Harvard University discovers many members of the histone deacetylase family of enzymes.
Harvard University develops first small molecule inhibitor of HDAC6, a compound named tubacin because of its ability to enhance chemical “acetylation” of the intracellular protein tubulin.
Researchers at the Dana-Farber Cancer Institute recognize that HDAC6 inhibition could potentially play a crucial role in the treatment of multiple myeloma, certain forms of lymphoma and leukemia and inflammatory disorders.
Dana-Farber Cancer Institute and the Broad Institute collaborate in the lead optimization of further compounds with enhanced potency and selectivity for HDAC6 inhibition, using an “Iterative Biasing Chemistry” methodology.
Dana-Farber Cancer Institute and the Broad Institute discover a new HDAC6-selective inhibitor shown to be highly active in killing multiple myeloma and other cancerous cells in in vitro disease models, while exhibiting low toxicity in other normal cell types.
Acetylon Pharmaceuticals is co-founded by Harvard Medical School professors/researchers Kenneth C. Anderson, MD (Dana-Farber Cancer Institute), James E. Bradner, MD (Dana-Farber / Broad Institute of Harvard/MIT) and Ralph Mazitschek, Ph.D. (Broad Institute), and by Marc A. Cohen (Dana-Farber Cancer Institute trustee) and Walter Ogier. Acetylon subsequently obtains an exclusive license to "Iterative Biasing Chemistry" methodology and the HDAC6-selective inhibitor program from the Dana-Farber Cancer Institute and the Broad Institute.
Acetylon Scientific Founders publish capabilities of Acetylon’s technology platform for the discovery of selective HDAC inhibitors (Nature Chemical Biology).
Acetylon announces a $7.25 million Series A financing with private investors and Walter Ogier is appointed as President and Chief Executive Officer.
Acetylon announces a $2.0 million additional financing.
Acetylon awarded $500 thousand in Qualifying Therapeutic Discovery Program grants from the NIH and IRS for its cancer and inflammation drug development programs.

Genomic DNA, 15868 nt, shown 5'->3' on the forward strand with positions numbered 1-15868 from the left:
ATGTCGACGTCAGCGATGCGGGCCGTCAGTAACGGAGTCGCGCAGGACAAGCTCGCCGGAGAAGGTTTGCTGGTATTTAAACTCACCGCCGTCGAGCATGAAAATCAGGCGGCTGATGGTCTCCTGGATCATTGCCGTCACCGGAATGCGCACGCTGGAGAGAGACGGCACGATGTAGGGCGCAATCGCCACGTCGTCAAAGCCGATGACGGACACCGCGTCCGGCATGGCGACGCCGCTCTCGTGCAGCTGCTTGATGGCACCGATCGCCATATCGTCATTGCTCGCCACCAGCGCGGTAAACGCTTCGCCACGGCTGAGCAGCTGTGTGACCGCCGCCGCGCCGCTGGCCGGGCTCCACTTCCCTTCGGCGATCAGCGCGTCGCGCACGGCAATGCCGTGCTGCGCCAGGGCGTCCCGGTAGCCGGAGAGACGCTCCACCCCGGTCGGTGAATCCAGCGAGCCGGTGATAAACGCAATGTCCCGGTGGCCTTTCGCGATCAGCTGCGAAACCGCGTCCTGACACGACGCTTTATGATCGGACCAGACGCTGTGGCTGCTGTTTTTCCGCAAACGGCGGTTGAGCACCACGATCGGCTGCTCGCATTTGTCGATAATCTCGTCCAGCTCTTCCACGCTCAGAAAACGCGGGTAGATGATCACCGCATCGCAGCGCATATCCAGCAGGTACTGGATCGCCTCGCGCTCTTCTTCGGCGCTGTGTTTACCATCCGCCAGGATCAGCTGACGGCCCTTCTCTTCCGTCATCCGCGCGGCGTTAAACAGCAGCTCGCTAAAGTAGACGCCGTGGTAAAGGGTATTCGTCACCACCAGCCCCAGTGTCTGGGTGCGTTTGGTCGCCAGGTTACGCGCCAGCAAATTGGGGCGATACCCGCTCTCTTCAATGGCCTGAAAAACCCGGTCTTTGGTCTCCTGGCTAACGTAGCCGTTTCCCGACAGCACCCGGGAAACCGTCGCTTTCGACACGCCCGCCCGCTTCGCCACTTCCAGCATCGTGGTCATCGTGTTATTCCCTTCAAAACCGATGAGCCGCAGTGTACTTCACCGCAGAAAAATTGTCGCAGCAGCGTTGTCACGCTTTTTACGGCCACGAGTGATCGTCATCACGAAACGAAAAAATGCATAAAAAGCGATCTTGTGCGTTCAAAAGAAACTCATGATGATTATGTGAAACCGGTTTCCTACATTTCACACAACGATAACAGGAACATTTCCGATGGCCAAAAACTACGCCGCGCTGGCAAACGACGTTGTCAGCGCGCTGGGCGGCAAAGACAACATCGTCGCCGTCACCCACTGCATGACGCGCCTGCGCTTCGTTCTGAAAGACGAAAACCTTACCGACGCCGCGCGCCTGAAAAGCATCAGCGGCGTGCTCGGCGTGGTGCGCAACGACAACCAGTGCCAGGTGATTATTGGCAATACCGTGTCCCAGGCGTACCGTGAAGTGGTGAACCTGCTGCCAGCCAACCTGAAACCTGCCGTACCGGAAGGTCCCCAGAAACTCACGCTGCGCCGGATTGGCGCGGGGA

Acetylon scientists present favorable results of oral selective HDAC6 inhibitor drug candidate ACY-1215 in disease models of multiple myeloma and in preclinical safety testing at the Annual Meeting of the American Society of Hematology.
Wayne W. Hancock MD, Ph.D. and Tso-Pang Yao Ph.D. join the Acetylon Scientific Advisory Board.
Acetylon and The Leukemia & Lymphoma Society announce a partnership to advance ACY-1215 for multiple myeloma, which includes funding from LLS to help support the first clinical trial of an HDAC6 inhibitor.
Acetylon completes a $28 million Series B financing with private investors.
Acetylon announces initiation in of a Phase 1-2a clinical trial of its lead drug candidate ACY-1215 in relapsed and relapsed/refractory multiple myeloma. The trial explores treatment with ACY-1215 alone and in combination with bortezomib (Velcade, Millenium Pharmaceturicals) and dexamethasone, and will be conducted at several US medical centers.
Acetylon scientists and academic collaborators present favorable pharmacokinetic and pharmacodynamic preclinical data for ACY-1215 plus preclinical evidence for potential restoration of osteoblast function and normalization of bone disease in multiple myelomva by selective HDAC5 inhibition, with alone ACY-1215 or in combination with bortezomib at the Annual Meeting of the American Society of Hematology.
Pharmaceutical company Celgene invests $15 million in Acetylon to support expansion of the ACY-1215 clinical development program and names Chief Commercial Officer Mark Alles as an observer to the Acetylon Board of Directors.
Acetylon is issued US Patent 8,148,526 covering its lead HDAC6 inhibitor drug candidate, ACY-1215.
Acetylon initiates a Phase 1b clinical trial of ACY-1215 in combination with Celgene's Revlimid (lenalidomide) plus dexamethasone, for the treatment of relapsed and relapsed/refractory multiple myeloma.
Acetylon advances its ongoing clinical trial of ACY-1215 into Phase 1b combination with Takeda Millennium’s Velcade (bortezomib) plus dexamethasone.